NLBM's Kendrick on Allen 'Hall of Game' nod

December 8th, 2020

NEW YORK -- Negro Leagues Baseball Museum president Bob Kendrick was preparing the reopening of the museum when he received word that Dick Allen passed away on Monday at the age of 78.

“That one hits home. It hurts,” said Kendrick, who knew Allen had been ill.

Kendrick reflected back to 2018 when the NLBM inducted Allen into the “Hall of Game,” an honor given to standout former Major League players. While Allen never played in the Negro Leagues, Kendrick said he played with passion, great skill and flare just like the players in the Negro Leagues.

“Each year we recognize someone who we believe embodies that spirit and style of the Negro Leagues,” Kendrick said. “[Allen] was ecstatic. With all sincerity, during his induction ceremony, he said the honor was his Hall of Fame moment. Obviously, there are a lot of people who believe he belongs in the National Baseball Hall of Fame.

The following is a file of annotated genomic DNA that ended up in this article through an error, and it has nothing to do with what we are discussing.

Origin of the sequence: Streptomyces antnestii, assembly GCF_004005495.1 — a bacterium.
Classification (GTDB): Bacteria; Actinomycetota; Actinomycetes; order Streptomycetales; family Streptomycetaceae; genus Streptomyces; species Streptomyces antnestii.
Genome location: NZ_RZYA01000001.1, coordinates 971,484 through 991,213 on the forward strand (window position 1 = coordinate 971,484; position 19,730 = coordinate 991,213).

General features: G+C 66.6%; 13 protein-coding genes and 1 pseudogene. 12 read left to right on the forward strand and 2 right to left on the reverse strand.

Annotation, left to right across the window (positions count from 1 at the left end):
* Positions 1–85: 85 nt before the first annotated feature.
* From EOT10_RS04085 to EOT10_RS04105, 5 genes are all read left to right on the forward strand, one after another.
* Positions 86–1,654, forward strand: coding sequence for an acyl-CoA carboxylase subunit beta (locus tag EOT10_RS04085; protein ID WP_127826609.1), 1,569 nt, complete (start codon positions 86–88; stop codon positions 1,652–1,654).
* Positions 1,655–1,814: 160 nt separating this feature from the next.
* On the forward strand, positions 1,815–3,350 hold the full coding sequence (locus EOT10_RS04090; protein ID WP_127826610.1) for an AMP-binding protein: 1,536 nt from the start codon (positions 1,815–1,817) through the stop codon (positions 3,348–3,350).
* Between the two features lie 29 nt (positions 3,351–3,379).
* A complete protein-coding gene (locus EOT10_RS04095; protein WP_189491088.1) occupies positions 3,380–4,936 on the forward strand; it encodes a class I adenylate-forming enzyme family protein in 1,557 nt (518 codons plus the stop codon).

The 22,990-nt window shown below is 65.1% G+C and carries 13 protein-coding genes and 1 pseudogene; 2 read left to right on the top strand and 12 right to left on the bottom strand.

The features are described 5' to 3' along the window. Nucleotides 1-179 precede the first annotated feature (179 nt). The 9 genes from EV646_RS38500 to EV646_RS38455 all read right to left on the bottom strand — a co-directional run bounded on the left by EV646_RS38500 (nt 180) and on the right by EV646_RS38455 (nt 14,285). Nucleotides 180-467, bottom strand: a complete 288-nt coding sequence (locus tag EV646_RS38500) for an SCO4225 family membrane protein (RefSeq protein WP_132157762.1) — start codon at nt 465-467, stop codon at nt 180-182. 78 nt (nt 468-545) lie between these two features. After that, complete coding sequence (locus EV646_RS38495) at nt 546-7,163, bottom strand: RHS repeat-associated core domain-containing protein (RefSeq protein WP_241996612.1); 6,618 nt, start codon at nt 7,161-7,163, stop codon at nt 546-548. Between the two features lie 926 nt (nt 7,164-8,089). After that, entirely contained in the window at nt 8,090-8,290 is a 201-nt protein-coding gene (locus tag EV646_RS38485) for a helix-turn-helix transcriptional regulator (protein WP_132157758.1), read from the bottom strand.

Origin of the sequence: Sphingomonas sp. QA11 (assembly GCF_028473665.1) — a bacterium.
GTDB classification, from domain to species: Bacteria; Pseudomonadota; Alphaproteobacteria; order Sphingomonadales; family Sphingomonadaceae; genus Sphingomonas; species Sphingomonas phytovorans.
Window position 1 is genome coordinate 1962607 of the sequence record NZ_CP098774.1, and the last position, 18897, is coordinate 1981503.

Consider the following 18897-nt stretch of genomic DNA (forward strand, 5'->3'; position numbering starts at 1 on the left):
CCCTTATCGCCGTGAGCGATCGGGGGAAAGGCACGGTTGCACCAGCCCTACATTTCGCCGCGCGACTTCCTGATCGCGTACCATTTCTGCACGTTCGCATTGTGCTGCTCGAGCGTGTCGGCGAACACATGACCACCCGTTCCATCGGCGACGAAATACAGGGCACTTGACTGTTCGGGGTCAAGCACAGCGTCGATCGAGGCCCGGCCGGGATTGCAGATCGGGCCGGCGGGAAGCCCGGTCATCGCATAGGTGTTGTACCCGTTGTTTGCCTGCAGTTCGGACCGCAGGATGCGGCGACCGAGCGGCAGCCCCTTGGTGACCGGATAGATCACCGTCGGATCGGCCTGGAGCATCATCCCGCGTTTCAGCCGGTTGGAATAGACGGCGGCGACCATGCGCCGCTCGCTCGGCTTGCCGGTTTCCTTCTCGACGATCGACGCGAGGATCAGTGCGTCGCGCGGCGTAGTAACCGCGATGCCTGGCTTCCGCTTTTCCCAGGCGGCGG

“When he officially became a part of Negro Leagues lore with his induction into the Hall of Game, it meant the world to him. It meant the world to us.”

Allen played 15 years (1963-77) in Major League Baseball, mostly with the Phillies and White Sox, made seven All-Star appearances and won the American League Most Valuable Player Award in '72. That year, Allen led the league in home runs (37), RBIs (113) and OPS (1.023). He ended his career with a .292 average, 351 home runs and 1,119 RBIs.

Kendrick heard the stories about how far Allen hit balls out of the ballpark, but he was amazed to learn that Allen was not a big guy. He was only 5-foot-11 and weighed less than 200 pounds.

“He swung a 40-ounce bat, so he was right out of the Negro Leagues,” Kendrick said. “There is no question about that.”